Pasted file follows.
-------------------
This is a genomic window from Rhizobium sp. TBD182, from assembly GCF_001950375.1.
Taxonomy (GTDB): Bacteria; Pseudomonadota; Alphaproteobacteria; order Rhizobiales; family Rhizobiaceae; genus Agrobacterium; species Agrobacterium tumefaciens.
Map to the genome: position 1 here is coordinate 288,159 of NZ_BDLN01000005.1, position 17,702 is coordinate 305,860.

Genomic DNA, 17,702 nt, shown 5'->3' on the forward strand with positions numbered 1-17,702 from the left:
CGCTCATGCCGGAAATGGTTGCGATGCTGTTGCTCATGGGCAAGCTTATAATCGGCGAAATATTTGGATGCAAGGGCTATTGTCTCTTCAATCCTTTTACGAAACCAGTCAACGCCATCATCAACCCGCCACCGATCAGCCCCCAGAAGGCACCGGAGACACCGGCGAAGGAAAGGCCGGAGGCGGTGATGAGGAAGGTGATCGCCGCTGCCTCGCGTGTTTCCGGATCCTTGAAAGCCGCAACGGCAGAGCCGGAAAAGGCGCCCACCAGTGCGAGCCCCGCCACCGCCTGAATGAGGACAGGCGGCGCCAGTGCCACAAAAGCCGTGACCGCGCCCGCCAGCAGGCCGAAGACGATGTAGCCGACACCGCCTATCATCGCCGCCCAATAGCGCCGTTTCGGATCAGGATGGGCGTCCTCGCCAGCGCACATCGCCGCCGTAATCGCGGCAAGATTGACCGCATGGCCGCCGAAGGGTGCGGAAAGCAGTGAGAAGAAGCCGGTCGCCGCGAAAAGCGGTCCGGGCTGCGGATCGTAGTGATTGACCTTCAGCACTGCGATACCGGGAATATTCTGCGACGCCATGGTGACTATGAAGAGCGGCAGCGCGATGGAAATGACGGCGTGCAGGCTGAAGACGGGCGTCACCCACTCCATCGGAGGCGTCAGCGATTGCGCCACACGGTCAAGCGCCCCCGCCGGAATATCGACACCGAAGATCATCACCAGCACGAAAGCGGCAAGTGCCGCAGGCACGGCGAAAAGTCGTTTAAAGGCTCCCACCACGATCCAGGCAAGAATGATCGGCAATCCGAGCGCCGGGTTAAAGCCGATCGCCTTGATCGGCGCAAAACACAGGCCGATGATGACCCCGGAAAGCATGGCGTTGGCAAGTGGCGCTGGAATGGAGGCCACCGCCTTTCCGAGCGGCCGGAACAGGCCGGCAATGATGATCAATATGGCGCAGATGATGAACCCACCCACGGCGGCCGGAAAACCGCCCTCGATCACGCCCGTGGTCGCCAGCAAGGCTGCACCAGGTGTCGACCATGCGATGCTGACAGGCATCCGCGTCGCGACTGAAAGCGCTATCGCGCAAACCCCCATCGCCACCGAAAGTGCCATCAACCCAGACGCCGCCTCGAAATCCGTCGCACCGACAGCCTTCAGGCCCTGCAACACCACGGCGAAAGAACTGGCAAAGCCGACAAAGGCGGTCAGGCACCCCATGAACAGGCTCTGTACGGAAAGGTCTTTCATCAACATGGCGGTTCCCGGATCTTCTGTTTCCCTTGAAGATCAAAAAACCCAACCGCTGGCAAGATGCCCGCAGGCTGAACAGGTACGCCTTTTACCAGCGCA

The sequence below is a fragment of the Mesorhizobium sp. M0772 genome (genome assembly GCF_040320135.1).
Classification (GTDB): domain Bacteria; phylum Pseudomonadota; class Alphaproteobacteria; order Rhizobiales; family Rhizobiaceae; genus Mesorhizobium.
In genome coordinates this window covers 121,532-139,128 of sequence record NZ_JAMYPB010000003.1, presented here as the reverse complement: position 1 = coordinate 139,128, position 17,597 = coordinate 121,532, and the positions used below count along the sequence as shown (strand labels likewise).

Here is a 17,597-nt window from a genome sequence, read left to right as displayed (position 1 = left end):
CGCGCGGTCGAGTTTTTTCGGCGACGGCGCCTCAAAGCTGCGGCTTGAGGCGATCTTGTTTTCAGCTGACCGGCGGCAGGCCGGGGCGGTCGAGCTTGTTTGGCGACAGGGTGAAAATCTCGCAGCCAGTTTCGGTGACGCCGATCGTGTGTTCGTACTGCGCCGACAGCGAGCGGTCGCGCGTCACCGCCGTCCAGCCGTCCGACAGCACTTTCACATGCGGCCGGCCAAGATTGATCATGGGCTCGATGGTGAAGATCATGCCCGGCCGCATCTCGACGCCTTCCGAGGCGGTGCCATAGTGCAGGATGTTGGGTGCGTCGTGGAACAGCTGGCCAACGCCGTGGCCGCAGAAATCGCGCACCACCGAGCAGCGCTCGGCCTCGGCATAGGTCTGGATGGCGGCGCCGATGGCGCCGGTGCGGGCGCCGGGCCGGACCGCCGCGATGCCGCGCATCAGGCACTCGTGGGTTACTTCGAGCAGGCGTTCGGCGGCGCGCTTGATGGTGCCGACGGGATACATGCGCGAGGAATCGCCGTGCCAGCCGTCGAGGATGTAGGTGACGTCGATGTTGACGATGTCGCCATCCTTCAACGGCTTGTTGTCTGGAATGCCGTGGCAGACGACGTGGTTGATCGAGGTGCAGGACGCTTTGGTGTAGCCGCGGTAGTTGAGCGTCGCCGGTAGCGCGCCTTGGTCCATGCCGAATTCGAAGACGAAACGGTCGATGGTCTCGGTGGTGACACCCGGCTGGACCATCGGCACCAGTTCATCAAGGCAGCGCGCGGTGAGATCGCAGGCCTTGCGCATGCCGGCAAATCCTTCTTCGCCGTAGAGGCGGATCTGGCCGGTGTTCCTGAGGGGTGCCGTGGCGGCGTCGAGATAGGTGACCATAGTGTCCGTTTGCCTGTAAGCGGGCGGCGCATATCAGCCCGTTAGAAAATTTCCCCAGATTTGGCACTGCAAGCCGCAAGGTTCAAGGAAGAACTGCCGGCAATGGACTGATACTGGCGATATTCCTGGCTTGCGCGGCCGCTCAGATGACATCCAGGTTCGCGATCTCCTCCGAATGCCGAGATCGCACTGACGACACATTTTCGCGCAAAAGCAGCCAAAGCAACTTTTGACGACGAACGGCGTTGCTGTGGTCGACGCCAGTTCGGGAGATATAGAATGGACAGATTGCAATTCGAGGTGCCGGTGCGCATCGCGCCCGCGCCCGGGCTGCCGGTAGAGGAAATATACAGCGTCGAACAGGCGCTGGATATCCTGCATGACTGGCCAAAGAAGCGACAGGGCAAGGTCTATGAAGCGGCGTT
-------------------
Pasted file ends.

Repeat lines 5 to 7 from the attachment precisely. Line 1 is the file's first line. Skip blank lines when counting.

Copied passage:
CGCTCATGCCGGAAATGGTTGCGATGCTGTTGCTCATGGGCAAGCTTATAATCGGCGAAATATTTGGATGCAAGGGCTATTGTCTCTTCAATCCTTTTACGAAACCAGTCAACGCCATCATCAACCCGCCACCGATCAGCCCCCAGAAGGCACCGGAGACACCGGCGAAGGAAAGGCCGGAGGCGGTGATGAGGAAGGTGATCGCCGCTGCCTCGCGTGTTTCCGGATCCTTGAAAGCCGCAACGGCAGAGCCGGAAAAGGCGCCCACCAGTGCGAGCCCCGCCACCGCCTGAATGAGGACAGGCGGCGCCAGTGCCACAAAAGCCGTGACCGCGCCCGCCAGCAGGCCGAAGACGATGTAGCCGACACCGCCTATCATCGCCGCCCAATAGCGCCGTTTCGGATCAGGATGGGCGTCCTCGCCAGCGCACATCGCCGCCGTAATCGCGGCAAGATTGACCGCATGGCCGCCGAAGGGTGCGGAAAGCAGTGAGAAGAAGCCGGTCGCCGCGAAAAGCGGTCCGGGCTGCGGATCGTAGTGATTGACCTTCAGCACTGCGATACCGGGAATATTCTGCGACGCCATGGTGACTATGAAGAGCGGCAGCGCGATGGAAATGACGGCGTGCAGGCTGAAGACGGGCGTCACCCACTCCATCGGAGGCGTCAGCGATTGCGCCACACGGTCAAGCGCCCCCGCCGGAATATCGACACCGAAGATCATCACCAGCACGAAAGCGGCAAGTGCCGCAGGCACGGCGAAAAGTCGTTTAAAGGCTCCCACCACGATCCAGGCAAGAATGATCGGCAATCCGAGCGCCGGGTTAAAGCCGATCGCCTTGATCGGCGCAAAACACAGGCCGATGATGACCCCGGAAAGCATGGCGTTGGCAAGTGGCGCTGGAATGGAGGCCACCGCCTTTCCGAGCGGCCGGAACAGGCCGGCAATGATGATCAATATGGCGCAGATGATGAACCCACCCACGGCGGCCGGAAAACCGCCCTCGATCACGCCCGTGGTCGCCAGCAAGGCTGCACCAGGTGTCGACCATGCGATGCTGACAGGCATCCGCGTCGCGACTGAAAGCGCTATCGCGCAAACCCCCATCGCCACCGAAAGTGCCATCAACCCAGACGCCGCCTCGAAATCCGTCGCACCGACAGCCTTCAGGCCCTGCAACACCACGGCGAAAGAACTGGCAAAGCCGACAAAGGCGGTCAGGCACCCCATGAACAGGCTCTGTACGGAAAGGTCTTTCATCAACATGGCGGTTCCCGGATCTTCTGTTTCCCTTGAAGATCAAAAAACCCAACCGCTGGCAAGATGCCCGCAGGCTGAACAGGTACGCCTTTTACCAGCGCA

The sequence below is a fragment of the Mesorhizobium sp. M0772 genome (genome assembly GCF_040320135.1).
Classification (GTDB): domain Bacteria; phylum Pseudomonadota; class Alphaproteobacteria; order Rhizobiales; family Rhizobiaceae; genus Mesorhizobium.